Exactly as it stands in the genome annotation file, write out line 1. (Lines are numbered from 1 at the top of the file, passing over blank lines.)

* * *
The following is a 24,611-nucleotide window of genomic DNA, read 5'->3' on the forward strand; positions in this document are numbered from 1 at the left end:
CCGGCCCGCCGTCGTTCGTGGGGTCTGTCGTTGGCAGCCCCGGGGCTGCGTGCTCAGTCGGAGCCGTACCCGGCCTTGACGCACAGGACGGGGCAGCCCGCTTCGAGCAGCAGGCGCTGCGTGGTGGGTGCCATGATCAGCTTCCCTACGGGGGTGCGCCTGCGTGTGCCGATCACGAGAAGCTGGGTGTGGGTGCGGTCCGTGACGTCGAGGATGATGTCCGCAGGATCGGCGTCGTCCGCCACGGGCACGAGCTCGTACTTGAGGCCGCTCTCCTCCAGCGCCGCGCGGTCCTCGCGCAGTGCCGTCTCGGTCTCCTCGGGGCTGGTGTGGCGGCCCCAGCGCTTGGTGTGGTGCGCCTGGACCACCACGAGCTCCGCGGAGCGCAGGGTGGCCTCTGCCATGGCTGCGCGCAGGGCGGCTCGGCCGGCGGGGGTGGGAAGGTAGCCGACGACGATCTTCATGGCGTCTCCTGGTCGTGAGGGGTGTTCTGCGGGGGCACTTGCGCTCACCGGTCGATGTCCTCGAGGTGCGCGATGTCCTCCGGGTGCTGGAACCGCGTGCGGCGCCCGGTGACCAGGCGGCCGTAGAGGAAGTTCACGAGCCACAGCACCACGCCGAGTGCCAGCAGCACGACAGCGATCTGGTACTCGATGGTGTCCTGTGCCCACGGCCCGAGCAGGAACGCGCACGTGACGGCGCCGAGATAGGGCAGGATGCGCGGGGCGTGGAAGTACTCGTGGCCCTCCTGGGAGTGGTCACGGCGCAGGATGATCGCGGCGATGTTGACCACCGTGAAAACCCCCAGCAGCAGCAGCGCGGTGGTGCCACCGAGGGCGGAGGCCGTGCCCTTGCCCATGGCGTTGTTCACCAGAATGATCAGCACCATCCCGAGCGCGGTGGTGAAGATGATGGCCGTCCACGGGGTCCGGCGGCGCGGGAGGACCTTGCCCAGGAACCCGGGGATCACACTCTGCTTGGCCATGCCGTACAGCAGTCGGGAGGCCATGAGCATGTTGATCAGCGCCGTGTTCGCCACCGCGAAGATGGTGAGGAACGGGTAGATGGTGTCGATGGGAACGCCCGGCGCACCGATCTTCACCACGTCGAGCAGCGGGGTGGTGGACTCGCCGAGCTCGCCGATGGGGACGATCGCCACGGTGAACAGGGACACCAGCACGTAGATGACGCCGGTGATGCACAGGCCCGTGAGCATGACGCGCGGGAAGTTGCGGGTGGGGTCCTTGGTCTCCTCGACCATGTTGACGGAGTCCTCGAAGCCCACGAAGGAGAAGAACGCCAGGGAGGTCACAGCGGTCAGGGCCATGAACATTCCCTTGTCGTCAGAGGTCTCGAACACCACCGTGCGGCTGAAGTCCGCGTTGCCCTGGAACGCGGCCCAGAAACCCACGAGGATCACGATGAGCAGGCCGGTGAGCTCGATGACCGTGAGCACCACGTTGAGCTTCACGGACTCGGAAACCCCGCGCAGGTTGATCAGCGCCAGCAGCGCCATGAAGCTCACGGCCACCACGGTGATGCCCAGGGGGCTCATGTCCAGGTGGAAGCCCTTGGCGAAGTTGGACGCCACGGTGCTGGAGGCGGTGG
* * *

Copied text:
The following is a 24,611-nucleotide window of genomic DNA, read 5'->3' on the forward strand; positions in this document are numbered from 1 at the left end: